Participants were randomized with a 1:1 ratio using blocks of 10 stratified by city and assigned into integrated (n = 148) or standard care (n = 150) for inclusion in the trial. Complete blinding was considered difficult and would have reduced external validity [26], although some masking measures were taken [23]. In short, randomization was disclosed to clinical staff providing treatment and follow-up. Patients were informed of key elements in the delivery of the respective intervention and follow-up they were randomized to, but not on information about the treatment and follow-up alternatives in the other arm, nor the hypotheses for the study.


Enrollment commenced in May 2017 and was completed in June 2019. For both arms, all the primary stages of the study—including recruitment, information, obtaining written consents, clinical interviews, completing the study surveys using appropriate instruments and blood sampling, and liver fibrosis assessment for diagnostic purposes—were performed by research nurses in close collaboration with the responsible multidisciplinary team at the OAT clinic/CCC.

Standard treatment

Participants eligible for standard treatment were referred for further assessment and treatment at the collaborating medical outpatient clinic located in a central hospital. An appointment was given and usually scheduled within a few weeks after the referral; the participants were informed of this by mail. The diagnostic assessment often involved additional blood samples and imaging before the initiation of DAA treatment. Once treatment was initiated, an electronic prescription was sent to a pharmacy during consultation. The DAA medications available were identical in the 2 trial arms and were prescribed in accordance with the national treatment guidelines. Norway has a tender-based system, and, during the period, elbasvir/grazoprevir, sofosbuvir/ledipasvir, or sofosbuvir/velpatasvir were the main combinations used (see S1 Text). Standard treatment participants were generally offered follow-up consultations every 4 weeks during treatment as well as a posttreatment assessment 12 weeks after completion. This typically involved a total of 4 to 5 consultation visits at the outpatient clinic.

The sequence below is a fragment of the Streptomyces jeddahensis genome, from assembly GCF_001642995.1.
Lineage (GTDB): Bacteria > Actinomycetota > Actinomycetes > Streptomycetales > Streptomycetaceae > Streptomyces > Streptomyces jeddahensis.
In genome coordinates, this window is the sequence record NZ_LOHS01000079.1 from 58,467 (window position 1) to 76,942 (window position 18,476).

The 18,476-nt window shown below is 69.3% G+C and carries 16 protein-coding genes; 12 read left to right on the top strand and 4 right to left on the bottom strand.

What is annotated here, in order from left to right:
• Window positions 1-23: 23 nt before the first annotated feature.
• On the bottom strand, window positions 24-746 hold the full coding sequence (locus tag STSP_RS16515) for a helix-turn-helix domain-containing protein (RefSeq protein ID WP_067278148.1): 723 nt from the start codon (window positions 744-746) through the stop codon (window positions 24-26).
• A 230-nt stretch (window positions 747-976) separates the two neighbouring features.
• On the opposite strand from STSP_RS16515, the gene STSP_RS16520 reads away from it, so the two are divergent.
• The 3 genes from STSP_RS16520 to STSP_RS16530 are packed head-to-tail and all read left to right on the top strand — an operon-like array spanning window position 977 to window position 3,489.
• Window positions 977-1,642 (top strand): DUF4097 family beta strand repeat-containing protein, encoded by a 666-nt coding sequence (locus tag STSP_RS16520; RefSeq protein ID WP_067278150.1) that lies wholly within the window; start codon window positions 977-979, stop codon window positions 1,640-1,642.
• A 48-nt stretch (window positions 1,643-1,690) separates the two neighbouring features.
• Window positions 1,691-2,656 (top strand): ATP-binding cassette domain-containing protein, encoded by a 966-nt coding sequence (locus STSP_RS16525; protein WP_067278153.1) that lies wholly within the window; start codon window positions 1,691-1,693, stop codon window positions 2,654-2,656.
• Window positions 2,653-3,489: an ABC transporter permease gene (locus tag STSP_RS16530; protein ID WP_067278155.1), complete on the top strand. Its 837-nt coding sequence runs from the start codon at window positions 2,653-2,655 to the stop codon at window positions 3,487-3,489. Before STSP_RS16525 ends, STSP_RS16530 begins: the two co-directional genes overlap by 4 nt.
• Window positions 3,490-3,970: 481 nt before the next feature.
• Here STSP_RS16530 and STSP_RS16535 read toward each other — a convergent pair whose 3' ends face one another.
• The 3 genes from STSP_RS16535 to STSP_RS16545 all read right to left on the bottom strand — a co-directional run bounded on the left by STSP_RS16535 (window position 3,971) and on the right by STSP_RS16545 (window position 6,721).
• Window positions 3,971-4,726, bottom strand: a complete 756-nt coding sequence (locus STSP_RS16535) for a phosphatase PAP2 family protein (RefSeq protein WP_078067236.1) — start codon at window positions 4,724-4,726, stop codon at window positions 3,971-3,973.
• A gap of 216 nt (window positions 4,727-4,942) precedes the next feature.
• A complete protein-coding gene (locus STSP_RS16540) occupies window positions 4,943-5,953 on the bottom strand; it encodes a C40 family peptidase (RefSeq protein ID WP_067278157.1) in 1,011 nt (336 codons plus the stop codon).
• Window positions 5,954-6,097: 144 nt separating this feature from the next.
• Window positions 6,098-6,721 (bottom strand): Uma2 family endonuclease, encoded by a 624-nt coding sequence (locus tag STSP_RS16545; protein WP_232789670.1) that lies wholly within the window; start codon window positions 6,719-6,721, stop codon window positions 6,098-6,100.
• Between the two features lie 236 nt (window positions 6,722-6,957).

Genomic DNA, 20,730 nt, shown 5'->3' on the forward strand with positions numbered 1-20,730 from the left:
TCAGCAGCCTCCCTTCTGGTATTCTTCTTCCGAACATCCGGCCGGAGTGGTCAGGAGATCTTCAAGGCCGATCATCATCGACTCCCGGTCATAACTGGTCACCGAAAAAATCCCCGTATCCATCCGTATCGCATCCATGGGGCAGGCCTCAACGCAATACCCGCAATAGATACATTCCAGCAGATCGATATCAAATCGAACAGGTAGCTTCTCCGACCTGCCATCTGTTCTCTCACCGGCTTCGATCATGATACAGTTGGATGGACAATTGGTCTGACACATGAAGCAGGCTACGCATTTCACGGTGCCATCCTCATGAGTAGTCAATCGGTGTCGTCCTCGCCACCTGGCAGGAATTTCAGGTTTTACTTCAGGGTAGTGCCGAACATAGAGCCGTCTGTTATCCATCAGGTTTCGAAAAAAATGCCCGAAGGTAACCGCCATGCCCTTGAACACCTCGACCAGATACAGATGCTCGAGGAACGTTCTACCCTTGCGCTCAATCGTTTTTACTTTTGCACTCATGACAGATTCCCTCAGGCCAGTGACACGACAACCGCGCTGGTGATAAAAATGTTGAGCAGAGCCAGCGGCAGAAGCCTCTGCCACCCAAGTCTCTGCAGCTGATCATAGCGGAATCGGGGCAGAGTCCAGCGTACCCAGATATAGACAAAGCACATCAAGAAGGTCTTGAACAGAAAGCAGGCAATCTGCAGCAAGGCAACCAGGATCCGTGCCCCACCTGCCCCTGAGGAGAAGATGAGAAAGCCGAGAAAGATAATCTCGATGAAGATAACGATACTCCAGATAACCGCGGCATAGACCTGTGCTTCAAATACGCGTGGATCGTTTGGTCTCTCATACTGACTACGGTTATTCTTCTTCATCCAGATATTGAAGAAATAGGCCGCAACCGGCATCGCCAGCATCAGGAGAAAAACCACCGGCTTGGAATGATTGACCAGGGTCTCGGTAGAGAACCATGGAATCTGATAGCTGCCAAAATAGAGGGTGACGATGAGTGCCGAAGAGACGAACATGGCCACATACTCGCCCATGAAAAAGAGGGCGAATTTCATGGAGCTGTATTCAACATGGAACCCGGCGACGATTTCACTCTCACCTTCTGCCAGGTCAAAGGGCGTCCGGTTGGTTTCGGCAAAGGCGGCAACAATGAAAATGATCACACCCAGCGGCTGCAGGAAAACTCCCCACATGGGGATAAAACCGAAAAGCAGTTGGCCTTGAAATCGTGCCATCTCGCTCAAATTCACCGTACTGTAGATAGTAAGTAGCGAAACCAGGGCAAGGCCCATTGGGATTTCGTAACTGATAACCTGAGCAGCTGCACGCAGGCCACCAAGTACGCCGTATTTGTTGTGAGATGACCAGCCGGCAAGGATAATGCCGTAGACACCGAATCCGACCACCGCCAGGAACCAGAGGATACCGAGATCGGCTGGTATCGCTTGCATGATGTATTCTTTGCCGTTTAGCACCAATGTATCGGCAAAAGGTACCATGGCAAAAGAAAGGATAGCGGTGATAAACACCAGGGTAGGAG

For the standard treatment, patients needed to travel to the hospital clinic and pay for the transport themselves, a distance that ranged from 1 to 25 km. Patients in the standard treatment arm had standard follow-up in the OAT clinic for substance use disorders, and all other types of care—apart from HCV care—were integrated into the OAT follow-up. The OAT site staff encouraged participants to visit the infectious disease hospital clinics, but no further extensive follow-up was given. There was a risk that scheduled appointments may overlap with other activities such as other healthcare, since arrangements were not coordinated. Blood samples were routinely taken every 4 weeks during treatment.

Integrated treatment

Integrated treatment was delivered at OAT clinics or CCC by multidisciplinary teams in both of the settings. OAT clinics differed from CCC by offering OAT medications in addition to psychosocial approaches. Psychosocial approaches were also provided at CCC. The multidisciplinary team at the OAT clinics were equipped with specialists in addiction medicine who were responsible for the OAT and other medical follow-ups and also psychologists providing mental health treatment. In both settings, nurses and social workers in cooperation with peer counselors provided most of the daily follow-ups of the patients. All these professionals were existing clinical staff who closely worked together with the research nurses in management of the interventions and evaluations during the study period. For those found to be eligible for HCV treatment, DAA medications were administered by a nurse at the OAT clinic/CCC after prescription from a specialist physician. All HCV treatment and scheduled follow-up during treatment were given in parallel with the delivery of OAT medications and other care in line with the study protocol (usually several times per week). Dispensation was therefore adapted to the level of functioning for each individual patient. For the most severely ill patients with the lowest level of daily functioning and high intake of multiple drugs, OAT medications and HCV treatment were normally dispensed daily in the OAT clinic, and intake was observed by a nurse. For patients with a high level of functioning, dispensation could be done, for example, on a weekly basis.